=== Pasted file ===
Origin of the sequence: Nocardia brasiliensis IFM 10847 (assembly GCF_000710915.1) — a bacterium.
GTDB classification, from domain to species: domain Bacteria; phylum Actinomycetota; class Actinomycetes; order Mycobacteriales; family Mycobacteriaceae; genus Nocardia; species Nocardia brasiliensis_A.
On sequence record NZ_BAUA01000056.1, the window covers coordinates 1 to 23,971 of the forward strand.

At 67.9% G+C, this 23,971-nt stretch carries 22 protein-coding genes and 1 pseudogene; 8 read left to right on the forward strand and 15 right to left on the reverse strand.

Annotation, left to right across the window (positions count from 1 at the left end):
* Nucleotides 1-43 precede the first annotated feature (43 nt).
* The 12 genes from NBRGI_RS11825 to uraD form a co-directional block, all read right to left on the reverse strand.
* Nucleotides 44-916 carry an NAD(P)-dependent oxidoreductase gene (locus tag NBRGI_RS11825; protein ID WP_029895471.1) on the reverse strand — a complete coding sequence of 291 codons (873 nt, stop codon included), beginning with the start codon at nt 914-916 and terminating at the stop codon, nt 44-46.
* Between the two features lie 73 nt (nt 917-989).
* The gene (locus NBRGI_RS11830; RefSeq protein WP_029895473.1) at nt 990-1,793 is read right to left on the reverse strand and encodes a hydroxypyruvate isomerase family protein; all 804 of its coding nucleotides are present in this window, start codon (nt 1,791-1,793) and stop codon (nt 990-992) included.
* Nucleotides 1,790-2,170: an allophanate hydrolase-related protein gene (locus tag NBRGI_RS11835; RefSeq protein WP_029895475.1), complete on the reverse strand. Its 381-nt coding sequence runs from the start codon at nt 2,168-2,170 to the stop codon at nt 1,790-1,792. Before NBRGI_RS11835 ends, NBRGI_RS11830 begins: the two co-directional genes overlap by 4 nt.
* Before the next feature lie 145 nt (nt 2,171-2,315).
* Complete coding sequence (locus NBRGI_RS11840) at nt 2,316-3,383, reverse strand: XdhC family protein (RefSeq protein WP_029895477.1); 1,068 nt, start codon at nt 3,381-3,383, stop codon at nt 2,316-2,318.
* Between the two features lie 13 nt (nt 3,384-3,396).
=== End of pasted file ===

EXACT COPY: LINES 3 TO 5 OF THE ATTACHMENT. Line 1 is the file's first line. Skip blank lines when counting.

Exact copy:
On sequence record NZ_BAUA01000056.1, the window covers coordinates 1 to 23,971 of the forward strand.

At 67.9% G+C, this 23,971-nt stretch carries 22 protein-coding genes and 1 pseudogene; 8 read left to right on the forward strand and 15 right to left on the reverse strand.

Annotation, left to right across the window (positions count from 1 at the left end):